A week ago, I did my first sprint triathlon: the 29th Annual Mountain Man Sprint Triathlon right here in Flagstaff. No big whoop. Not like I’m still recovering. Not like I’m still reveling.
It was a stupid thing to do since I can’t swim. This is not false modesty. I am like Martin Short in that SNL skit about men’s synchronized swimming, which is, of course, where I got the title of this post.
Before May, the only time I had done laps in a pool was in eighth grade, when our health teacher made us. My boyfriend, Bob, an ex-lifeguard and swim instructor, patiently gave me instructions for about five weeks. After five weeks, I could still only go one length before stopping, and this, mind you, was in a chlorinated pool in which you can see the bottom and where there are carefully marked lanes and a shallow end.
As I found out, lap swimming in NAU’s aquatic center is not very good preparation for an open-water swim in Flagstaff’s Lake Mary.
When my rented wetsuit arrived, Bob and I went down to Lake Mary for a practice swim. It was an hour or so before dusk. The sun was dropping below the pine trees, families were fishing off the shore and trolling around in boats.
What I learned during this swim is that wetsuits make me claustrophobic, that Lake Mary is much colder than a pool and so muddy you can’t see more that a foot in front of your face, and that horror movies bother me more than I realize: against all reason, I found myself fearing giant anacondas, prehistoric crocodiles, great white sharks, and Jason Vorhees.
I tried to pretend I wasn’t scared and just plunged in after Bob. After about 50 meters of what I thought was convincing bravado, I told him that I had to turn back to shore because I was about to have a panic attack. He was not surprised. I asked, “How did you know?” He said, “You looked like you were drowning.”
When I left, Lake Mary looked like this:
I came home ready to quit. And this was before I heard about the three-foot-long pike and seven-pound catfish regularly caught in Lake Mary and before I read this article about a great white shark being spotted in a lake in Australia (more evidence of Australia’s deadliness, which I’ve talked about elsewhere), and before I saw this video about sharks in Lake Ontario. I stuck with the triathlon because I read this hilarious blog post entitled “How to Survive Your First Open-Water Swim” by Susan Lacke, the No-Meat Athlete, in which she confesses to a fear of “lake zombies.” I figured that at least I wasn’t alone.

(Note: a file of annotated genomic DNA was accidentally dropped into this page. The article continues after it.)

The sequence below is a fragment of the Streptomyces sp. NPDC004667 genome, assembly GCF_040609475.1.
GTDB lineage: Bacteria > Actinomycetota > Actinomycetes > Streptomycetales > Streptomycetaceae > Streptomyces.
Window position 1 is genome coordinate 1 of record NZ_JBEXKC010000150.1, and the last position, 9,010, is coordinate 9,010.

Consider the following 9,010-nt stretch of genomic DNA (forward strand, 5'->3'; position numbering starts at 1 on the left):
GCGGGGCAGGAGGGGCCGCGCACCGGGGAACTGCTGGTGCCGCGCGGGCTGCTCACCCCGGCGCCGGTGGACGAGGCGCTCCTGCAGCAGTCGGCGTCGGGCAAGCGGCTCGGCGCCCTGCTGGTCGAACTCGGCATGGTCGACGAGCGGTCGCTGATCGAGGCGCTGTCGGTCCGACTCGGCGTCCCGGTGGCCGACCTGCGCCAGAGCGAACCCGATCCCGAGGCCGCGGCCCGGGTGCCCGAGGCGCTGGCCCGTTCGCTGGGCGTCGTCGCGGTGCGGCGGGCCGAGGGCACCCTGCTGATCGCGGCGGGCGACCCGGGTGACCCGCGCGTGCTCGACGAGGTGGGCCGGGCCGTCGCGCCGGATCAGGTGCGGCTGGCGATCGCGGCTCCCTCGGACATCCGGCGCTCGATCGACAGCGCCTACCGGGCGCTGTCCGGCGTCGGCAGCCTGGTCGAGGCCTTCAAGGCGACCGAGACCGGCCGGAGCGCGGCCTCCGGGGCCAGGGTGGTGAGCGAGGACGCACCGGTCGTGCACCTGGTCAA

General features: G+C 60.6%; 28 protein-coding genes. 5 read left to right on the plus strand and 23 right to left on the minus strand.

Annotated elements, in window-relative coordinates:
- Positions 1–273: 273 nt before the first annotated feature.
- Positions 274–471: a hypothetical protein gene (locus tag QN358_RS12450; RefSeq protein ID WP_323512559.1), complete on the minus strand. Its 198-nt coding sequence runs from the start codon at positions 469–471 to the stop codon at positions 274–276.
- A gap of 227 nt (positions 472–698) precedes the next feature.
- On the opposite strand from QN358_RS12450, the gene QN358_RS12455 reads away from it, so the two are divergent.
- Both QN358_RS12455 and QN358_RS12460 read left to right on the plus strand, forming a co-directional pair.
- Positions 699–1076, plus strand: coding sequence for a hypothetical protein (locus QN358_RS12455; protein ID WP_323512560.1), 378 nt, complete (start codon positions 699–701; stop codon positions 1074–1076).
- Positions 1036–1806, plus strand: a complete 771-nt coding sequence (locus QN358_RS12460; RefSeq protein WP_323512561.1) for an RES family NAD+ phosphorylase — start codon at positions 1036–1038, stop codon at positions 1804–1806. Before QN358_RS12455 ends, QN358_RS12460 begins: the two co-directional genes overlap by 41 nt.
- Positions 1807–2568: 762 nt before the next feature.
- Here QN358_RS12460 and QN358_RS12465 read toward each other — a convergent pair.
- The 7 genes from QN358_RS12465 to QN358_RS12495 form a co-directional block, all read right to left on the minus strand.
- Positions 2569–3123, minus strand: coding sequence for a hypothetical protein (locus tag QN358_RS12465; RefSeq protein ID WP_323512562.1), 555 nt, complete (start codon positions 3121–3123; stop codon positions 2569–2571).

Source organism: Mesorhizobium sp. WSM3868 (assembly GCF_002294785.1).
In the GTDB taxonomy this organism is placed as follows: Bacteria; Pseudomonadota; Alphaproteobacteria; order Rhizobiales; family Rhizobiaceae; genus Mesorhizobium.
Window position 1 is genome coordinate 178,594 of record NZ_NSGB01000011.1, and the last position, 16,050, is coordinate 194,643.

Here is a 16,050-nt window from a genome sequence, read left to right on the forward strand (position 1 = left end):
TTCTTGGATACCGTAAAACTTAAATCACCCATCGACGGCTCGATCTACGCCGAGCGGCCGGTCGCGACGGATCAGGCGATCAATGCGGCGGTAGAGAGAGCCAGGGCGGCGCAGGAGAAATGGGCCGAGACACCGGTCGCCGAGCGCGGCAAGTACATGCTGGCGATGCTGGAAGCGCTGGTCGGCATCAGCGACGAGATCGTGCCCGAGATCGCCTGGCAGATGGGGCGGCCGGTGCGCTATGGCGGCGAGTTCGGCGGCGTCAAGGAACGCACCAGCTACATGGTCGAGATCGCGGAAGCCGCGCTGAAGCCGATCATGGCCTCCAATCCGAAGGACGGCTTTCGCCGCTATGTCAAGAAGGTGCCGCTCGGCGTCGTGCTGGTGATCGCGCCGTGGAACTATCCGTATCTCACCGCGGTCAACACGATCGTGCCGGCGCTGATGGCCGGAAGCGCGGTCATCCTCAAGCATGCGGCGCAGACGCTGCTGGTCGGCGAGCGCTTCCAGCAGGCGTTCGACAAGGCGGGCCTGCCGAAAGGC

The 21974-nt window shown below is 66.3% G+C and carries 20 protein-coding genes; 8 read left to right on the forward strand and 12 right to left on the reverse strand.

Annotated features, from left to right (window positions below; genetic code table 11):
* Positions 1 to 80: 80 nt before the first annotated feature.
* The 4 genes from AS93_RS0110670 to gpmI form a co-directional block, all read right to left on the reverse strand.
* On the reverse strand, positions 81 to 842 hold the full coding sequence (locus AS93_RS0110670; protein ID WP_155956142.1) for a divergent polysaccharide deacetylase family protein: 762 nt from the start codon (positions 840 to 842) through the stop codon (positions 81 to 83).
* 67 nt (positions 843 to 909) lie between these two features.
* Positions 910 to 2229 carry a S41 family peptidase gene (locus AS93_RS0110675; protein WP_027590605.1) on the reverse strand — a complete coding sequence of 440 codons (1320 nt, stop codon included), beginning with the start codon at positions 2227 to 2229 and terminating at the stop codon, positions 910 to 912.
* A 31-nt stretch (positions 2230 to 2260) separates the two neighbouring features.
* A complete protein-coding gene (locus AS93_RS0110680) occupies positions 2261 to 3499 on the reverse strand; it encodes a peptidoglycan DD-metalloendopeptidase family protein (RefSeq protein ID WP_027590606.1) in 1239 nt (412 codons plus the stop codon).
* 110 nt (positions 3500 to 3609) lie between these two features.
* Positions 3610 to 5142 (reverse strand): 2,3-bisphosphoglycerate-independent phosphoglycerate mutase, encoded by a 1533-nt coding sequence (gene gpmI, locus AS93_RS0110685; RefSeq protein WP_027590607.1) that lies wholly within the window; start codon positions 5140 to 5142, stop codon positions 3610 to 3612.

The swimming portion of a sprint triathlon is typically 750m, about 3/4 of a mile. It’s further to some people’s mailboxes. In the Mountain Man, this meant swimming out to a big yellow buoy in the middle of the lake, turning right, swimming to another big yellow buoy even further away, turning right again, and swimming back to shore. There were three waves of swimmers: the green caps (men 25-49) went first, followed eight minutes later by my wave, the yellow caps (women 25-54), and the blue caps (24 and younger, men 50 and older, women 55 and older) started eight minutes after us.
The swim took me 25 minutes. To put into perspective how slow this is, an average walker could cover the same distance in fifteen. During that 25 minutes, I backstroked, I sidestroked, I crawled, I doggy-paddled, I floated on my back. The good news was that I was so exhausted that I forgot about giant anacondas, prehistoric crocodiles, great white sharks, and Jason Vorhees.
At one point, I began wondering why they didn’t have floating aid stations. Better yet: a floating bar, and you get a free drink chip in your swag bag. Knowing a shot of whiskey was waiting for me at the second buoy would have certainly sped me along.
Every time I bumped into someone, I tried to apologize. I think beginners tend to assume that they are in everyone else’s way, but no one seemed to notice. In fact, no one acknowledged me at all. That didn’t help. I got lonely, then afraid, then more lonely because it seemed like I, alone, was afraid. I found myself looking plaintively at the volunteers in kayaks for encouragement. None of them made eye contact. I think they were trying to politely ignore my plight, like how when a stranger trips, you look away and pretend you didn’t see. (Or, you know, maybe they were busy making sure no one was drowning.)
When I started getting passed by the blue caps, I almost started crying, but by then I knew I was going to make it. And I’ve gotta admit, even after all that, when I finally ran up the ramp bare foot, unzipping my wetsuit and heading toward my bike, I felt pretty badass, even though I was one of the last yellow caps out of the water. And, as I’ll confess shortly, I’m pretty sure my primary motivation for doing the triathlon in the first place was to feel badass.
Official swim lessons start tomorrow. (Bob has suffered enough.) The next triathlon is tentatively scheduled for October in Lake Powell.